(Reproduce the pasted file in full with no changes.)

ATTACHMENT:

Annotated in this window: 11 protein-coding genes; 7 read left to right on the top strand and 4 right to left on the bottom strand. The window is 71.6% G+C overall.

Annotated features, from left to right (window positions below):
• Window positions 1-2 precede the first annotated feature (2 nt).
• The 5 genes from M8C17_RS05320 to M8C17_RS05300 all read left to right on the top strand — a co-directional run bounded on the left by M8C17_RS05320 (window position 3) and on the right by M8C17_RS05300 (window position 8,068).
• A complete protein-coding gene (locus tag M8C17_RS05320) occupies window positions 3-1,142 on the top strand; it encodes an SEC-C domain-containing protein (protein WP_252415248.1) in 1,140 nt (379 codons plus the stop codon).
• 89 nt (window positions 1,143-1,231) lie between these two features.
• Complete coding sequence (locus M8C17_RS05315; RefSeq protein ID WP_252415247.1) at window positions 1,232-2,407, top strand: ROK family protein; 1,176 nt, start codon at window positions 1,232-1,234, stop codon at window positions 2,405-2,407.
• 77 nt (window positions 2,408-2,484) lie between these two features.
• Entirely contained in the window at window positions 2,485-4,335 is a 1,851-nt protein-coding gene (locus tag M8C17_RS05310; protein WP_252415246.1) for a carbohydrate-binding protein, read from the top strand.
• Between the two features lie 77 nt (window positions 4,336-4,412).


Annotated in this window: 11 protein-coding genes; 7 read left to right on the top strand and 4 right to left on the bottom strand. The window is 71.6% G+C overall.

Annotated features, from left to right (window positions below):
• Window positions 1-2 precede the first annotated feature (2 nt).
• The 5 genes from M8C17_RS05320 to M8C17_RS05300 all read left to right on the top strand — a co-directional run bounded on the left by M8C17_RS05320 (window position 3) and on the right by M8C17_RS05300 (window position 8,068).
• A complete protein-coding gene (locus tag M8C17_RS05320) occupies window positions 3-1,142 on the top strand; it encodes an SEC-C domain-containing protein (protein WP_252415248.1) in 1,140 nt (379 codons plus the stop codon).
• 89 nt (window positions 1,143-1,231) lie between these two features.
• Complete coding sequence (locus M8C17_RS05315; RefSeq protein ID WP_252415247.1) at window positions 1,232-2,407, top strand: ROK family protein; 1,176 nt, start codon at window positions 1,232-1,234, stop codon at window positions 2,405-2,407.
• 77 nt (window positions 2,408-2,484) lie between these two features.
• Entirely contained in the window at window positions 2,485-4,335 is a 1,851-nt protein-coding gene (locus tag M8C17_RS05310; protein WP_252415246.1) for a carbohydrate-binding protein, read from the top strand.
• Between the two features lie 77 nt (window positions 4,336-4,412).